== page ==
Catalog Version

Winter/Spring/Summer 
2013- 2014

Catalog update:
October 15, 2013

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Students are required to follow the Academic Handbook and Code of Student Responsibility

​The Irish Studies minor is an interdisciplinary academic program focused on Ireland and its place in the world. The purpose of the minor is to give students access to another culture in order to enable them to better understand the role of culture in human society.

The study of Ireland is particularly apposite for a number of reasons:

  1. Ireland has a rich history, culture and literature that in itself is worthy of study. 
  2. The Irish experience epitomizes a variety of processes which are of relevance to an understanding of today’s world. Among them are:
    1. an experience of colonialism and development
    2. the phenomenon of emigration and diaspora
    3. a changing interaction with adjacent countries
    4. finding a place in Europe and a globalized world
    5. searching for cultural identity
    6. coping with intercommunal, political conflict and violence, and reconfiguring the role of women in society
  3. How Ireland has dealt with issues such as the environment and the configuration of gender roles can provide a point of comparison for and reflection on American experience.
  4. The study of Ireland provides insights on how American influence impinges on other cultures.
  5. Irish immigration into the United States has proved to be a formative influence on the development of American society. The study of Ireland can contribute to the shifting search for personal and social identity within America itself.

Course Requirements

  • One course from Section A History
  • One course from Section B Literature
  • One course from Section C Nature and Culture
  • Three courses, chosen from sections A through F, with no more than one course from Section F Ancillary Studies

Irish Studies Courses

A. History

B. Literature

C. Nature and Culture

D. Experiential Learning

E. Independent Study

  • IRE 379 INDEPENDENT STUDY (a course, approved by the director of the program, can be taken with a member of the Irish-Studies faculty).

F. Ancillary Studies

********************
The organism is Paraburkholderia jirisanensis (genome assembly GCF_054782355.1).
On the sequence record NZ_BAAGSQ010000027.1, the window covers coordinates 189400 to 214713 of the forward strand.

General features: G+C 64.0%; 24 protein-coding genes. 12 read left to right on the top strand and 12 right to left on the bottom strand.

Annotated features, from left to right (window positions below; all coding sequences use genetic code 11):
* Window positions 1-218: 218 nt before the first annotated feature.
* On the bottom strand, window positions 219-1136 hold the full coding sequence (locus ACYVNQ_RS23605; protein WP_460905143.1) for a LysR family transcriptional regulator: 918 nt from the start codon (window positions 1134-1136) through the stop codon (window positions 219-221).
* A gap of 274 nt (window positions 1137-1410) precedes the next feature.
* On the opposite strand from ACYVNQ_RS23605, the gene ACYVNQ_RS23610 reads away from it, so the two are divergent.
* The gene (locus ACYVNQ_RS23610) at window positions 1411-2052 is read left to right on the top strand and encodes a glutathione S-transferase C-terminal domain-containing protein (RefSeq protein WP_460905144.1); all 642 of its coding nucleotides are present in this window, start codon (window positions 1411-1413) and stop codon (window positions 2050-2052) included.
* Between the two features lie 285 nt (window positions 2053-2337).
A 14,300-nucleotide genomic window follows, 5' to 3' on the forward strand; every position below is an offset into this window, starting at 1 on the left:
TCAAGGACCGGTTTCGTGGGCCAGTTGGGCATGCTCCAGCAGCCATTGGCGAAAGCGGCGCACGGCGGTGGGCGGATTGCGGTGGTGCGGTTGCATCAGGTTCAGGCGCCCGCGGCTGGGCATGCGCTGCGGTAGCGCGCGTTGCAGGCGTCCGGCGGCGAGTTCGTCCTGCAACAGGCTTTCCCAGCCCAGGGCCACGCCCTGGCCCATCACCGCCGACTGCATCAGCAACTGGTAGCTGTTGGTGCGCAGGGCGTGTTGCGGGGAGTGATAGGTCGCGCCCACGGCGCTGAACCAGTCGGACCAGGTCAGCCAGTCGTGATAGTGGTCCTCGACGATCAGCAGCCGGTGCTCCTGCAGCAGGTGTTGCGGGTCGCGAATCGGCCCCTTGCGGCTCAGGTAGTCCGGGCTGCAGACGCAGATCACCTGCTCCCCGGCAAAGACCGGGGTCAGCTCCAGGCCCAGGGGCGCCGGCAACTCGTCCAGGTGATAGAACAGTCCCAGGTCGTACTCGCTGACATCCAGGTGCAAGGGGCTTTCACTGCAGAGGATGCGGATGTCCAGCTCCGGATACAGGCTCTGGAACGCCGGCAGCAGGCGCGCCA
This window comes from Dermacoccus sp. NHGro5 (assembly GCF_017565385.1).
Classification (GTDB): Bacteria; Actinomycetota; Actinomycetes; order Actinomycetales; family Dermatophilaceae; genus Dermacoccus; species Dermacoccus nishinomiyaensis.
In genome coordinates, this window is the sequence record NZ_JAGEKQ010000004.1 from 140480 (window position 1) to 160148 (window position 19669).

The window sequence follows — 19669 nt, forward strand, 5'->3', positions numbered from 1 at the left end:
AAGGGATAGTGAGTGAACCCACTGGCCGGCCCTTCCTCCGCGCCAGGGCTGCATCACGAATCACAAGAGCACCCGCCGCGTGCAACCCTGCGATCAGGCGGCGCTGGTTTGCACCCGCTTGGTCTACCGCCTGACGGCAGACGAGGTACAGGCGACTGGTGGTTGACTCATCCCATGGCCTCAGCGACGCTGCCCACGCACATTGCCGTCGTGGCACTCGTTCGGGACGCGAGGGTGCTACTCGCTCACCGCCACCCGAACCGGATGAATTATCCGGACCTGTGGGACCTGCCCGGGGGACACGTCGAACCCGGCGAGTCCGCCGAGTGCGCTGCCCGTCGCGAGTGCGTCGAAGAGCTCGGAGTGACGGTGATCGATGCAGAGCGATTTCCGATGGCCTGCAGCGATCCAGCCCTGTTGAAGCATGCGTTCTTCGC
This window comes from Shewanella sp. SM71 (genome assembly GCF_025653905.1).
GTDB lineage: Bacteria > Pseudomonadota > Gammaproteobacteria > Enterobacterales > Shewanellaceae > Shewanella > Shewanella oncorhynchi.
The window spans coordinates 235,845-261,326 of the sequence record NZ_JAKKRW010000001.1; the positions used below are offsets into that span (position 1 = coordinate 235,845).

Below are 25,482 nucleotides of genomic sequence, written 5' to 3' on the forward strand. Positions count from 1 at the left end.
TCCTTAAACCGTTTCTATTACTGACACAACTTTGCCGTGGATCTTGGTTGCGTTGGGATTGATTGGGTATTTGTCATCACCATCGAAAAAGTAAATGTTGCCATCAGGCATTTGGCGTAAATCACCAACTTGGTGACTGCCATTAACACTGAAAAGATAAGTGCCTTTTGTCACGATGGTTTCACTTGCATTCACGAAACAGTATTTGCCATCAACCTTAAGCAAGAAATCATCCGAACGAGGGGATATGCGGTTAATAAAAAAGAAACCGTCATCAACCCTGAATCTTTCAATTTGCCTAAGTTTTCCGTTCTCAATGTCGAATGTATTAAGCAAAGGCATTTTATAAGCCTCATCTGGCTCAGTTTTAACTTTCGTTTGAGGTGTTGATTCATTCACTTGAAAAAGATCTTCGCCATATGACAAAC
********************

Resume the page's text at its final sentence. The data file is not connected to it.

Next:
Courses marked *are topical courses which may sometimes be on an Irish topic and sometimes not. Only when an Irish topic is offered – as given in the examples in parentheses in the list of courses above – will it count for the Irish Studies minor. When you register for such a course it will not automatically show up on the list of Irish Studies courses you have taken. You will need to contact the Director of Irish Studies at the beginning of the quarter, providing your name, DePaul ID number and SSN, and ask that the course be credited towards your Irish Studies minor. In due course the course will be credited towards the minor. This only applies to courses marked *. The process should work automatically for other courses.

Study Abroad: Dublin

The College of Liberal Arts and Sciences offers a study abroad program in Dublin, Ireland, twice each year. It provides an excellent opportunity for students to get to know Ireland at first hand. It is not a compulsory part of the minor in Irish Studies. However, students taking part in the Study Abroad Program in Dublin who wish to take the minor in Irish Studies may gain credit toward it for two of  the Courses they take in Dublin – HST 398 STUDY TOUR Ireland in the 19th and 20th Centuries and HST 398 STUDY TOUR Irish Literary Tradition – which are cross listed with HST 268 IRELAND, 1800-PRESENT and ENG 355 MODERN IRISH LITERATURE.

GEO 204

RELIGIOUS GEOGRAPHY

Religion and geography are fundamentally intertwined. From the establishment of theocratic states that control territory, to the sprawl of US suburbia that has led to megachurches, the role of religion in shaping the earth's cultural landscape is undeniable. Religious beliefs shape geographies - there are places that, through faith, become sacred; elsewhere religious individuals and groups struggle to claim places in the name of their beliefs. This course will examine case studies from around the world to explore the intersection of geography and religion.